7 Signs Your Employees Are Looking to Leave (and What to Do!)

Once upon a time, your employees were highly engaged. Their motivation and drive impressed you every day, and they always seemed genuinely happy to be at work — but something has shifted.

If your staffers are exhibiting these seven signs, they’re planning an exit strategy:

  1. Decrease in Productivity
    When employees start to slack, it’s clear they’re no longer trying to impress you. If tasks that used to take a few hours to complete are now stretched out for the entire day, something is amiss.
  2. Lower Quality Output
    Your accounting and finance professionals used to submit flawless reports, but these days they’re filled with errors — this is no coincidence. Employees who no longer take pride in their work are already mentally checked out.
  3. Poor Attendance
    Job interviews typically take place during standard work hours. If your workers have been showing up late or leaving early — dressed especially nice — this may be what they’re up to. Oftentimes candidates don’t get the call until the day before, so a surge in last-minute requests for vacation days is a likely job interview.
  4. Drop in Participation
    If your staff meetings used to be filled with lively discussion, but now you hear crickets, it’s probably because your team doesn’t care anymore. They’re not interested in finding ways to help the company cut costs or convince you to buy new accounting software because they’re halfway to the door.
  5. Distance From the Group
    Your accounting and finance team is a tight-knit group, so it’s definitely a warning sign when one person separates from the pack. There’s always a reason when someone stops going to lunches and happy hours with everyone else.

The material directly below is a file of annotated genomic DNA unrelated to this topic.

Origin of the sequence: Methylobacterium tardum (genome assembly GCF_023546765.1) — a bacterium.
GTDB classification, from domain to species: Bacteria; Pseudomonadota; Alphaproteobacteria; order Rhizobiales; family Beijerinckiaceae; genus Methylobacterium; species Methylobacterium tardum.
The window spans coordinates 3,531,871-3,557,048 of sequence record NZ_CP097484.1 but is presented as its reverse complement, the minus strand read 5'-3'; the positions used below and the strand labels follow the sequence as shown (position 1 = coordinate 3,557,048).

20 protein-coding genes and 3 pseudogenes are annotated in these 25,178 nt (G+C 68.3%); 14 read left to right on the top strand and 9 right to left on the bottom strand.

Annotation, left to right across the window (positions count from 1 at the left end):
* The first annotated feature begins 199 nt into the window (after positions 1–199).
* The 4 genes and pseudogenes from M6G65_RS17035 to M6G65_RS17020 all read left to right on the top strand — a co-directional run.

6. Notably Discontent
    Bad attitudes are synonymous with job dissatisfaction. If formerly pleasant, upbeat staffers are now crabby, pessimistic and impossible to please, they’re probably doing everything in their power to find a new accounting or finance job elsewhere.
  7. No Desire to Discuss Long-Term Projects
    Employees planning to quit their jobs couldn’t care less about a project that will take months to finish because they don’t plan to be part of the company at completion. When it’s hard to engage team members about the future, this is a sign your organization isn’t part of their plan.

What to Do If Your Team Is Plotting Their Exit Strategy

If many — or all — of the signs above perfectly describe the current state of your team, it’s time to jump into damage control mode. Things certainly aren’t looking good right now, but with some quick thinking, you can change their minds. Address the situation head-on, explaining you know they’re not happy and you want to change that. Find out what you can do to please them, and prove you’re serious by instituting an immediate shift. When your team sees the measures you’re taking to make things right, they’ll rethink their desire to leave.

Need a little help finding or retaining top accounting and finance talent? Partner with Sparks Group. Our comprehensive and flexible staffing solutions have earned us a consistent record of client satisfaction.

3 Responses

  1. Correct and exact points here but it is good to understand the expectations from the employee. If your employee is leaving you .. you can ask him or her to sort out the problem. Hiring new one requires not only time but expense also.
    • Shawn Connelly
      Thank you for your thoughts Allen!
  2. HR and recruitment managers can really get a nice tip or two from this article. I always observe the productivity changes for every employees. It can tell you that something is either going good or bad.

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